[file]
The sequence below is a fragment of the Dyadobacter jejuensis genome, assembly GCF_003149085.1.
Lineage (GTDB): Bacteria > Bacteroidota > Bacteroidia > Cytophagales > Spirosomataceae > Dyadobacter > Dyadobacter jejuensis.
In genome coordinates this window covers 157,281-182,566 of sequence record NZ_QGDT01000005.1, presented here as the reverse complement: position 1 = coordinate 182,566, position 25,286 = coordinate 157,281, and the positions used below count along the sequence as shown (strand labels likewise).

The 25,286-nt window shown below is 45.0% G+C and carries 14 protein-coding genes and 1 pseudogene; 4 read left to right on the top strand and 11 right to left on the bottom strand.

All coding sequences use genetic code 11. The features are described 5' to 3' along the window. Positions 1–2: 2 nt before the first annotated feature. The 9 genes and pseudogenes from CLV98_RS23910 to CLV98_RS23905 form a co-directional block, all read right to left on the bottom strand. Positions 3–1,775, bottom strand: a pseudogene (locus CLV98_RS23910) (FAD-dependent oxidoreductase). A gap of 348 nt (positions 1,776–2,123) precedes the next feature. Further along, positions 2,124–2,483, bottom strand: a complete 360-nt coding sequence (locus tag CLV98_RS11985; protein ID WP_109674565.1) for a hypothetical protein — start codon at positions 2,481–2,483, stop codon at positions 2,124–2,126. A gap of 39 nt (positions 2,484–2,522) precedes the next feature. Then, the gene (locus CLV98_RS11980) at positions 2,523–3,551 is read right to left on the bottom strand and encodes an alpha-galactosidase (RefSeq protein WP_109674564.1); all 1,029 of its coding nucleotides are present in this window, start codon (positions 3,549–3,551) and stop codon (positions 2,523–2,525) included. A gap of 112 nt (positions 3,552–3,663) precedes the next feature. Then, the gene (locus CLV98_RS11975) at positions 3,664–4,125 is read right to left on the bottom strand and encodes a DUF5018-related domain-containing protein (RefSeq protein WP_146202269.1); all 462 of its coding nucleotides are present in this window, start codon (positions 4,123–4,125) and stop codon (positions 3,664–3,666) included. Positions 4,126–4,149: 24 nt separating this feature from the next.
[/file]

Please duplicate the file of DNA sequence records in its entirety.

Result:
The sequence below is a fragment of the Dyadobacter jejuensis genome, assembly GCF_003149085.1.
Lineage (GTDB): Bacteria > Bacteroidota > Bacteroidia > Cytophagales > Spirosomataceae > Dyadobacter > Dyadobacter jejuensis.
In genome coordinates this window covers 157,281-182,566 of sequence record NZ_QGDT01000005.1, presented here as the reverse complement: position 1 = coordinate 182,566, position 25,286 = coordinate 157,281, and the positions used below count along the sequence as shown (strand labels likewise).

The 25,286-nt window shown below is 45.0% G+C and carries 14 protein-coding genes and 1 pseudogene; 4 read left to right on the top strand and 11 right to left on the bottom strand.

All coding sequences use genetic code 11. The features are described 5' to 3' along the window. Positions 1–2: 2 nt before the first annotated feature. The 9 genes and pseudogenes from CLV98_RS23910 to CLV98_RS23905 form a co-directional block, all read right to left on the bottom strand. Positions 3–1,775, bottom strand: a pseudogene (locus CLV98_RS23910) (FAD-dependent oxidoreductase). A gap of 348 nt (positions 1,776–2,123) precedes the next feature. Further along, positions 2,124–2,483, bottom strand: a complete 360-nt coding sequence (locus tag CLV98_RS11985; protein ID WP_109674565.1) for a hypothetical protein — start codon at positions 2,481–2,483, stop codon at positions 2,124–2,126. A gap of 39 nt (positions 2,484–2,522) precedes the next feature. Then, the gene (locus CLV98_RS11980) at positions 2,523–3,551 is read right to left on the bottom strand and encodes an alpha-galactosidase (RefSeq protein WP_109674564.1); all 1,029 of its coding nucleotides are present in this window, start codon (positions 3,549–3,551) and stop codon (positions 2,523–2,525) included. A gap of 112 nt (positions 3,552–3,663) precedes the next feature. Then, the gene (locus CLV98_RS11975) at positions 3,664–4,125 is read right to left on the bottom strand and encodes a DUF5018-related domain-containing protein (RefSeq protein WP_146202269.1); all 462 of its coding nucleotides are present in this window, start codon (positions 4,123–4,125) and stop codon (positions 3,664–3,666) included. Positions 4,126–4,149: 24 nt separating this feature from the next.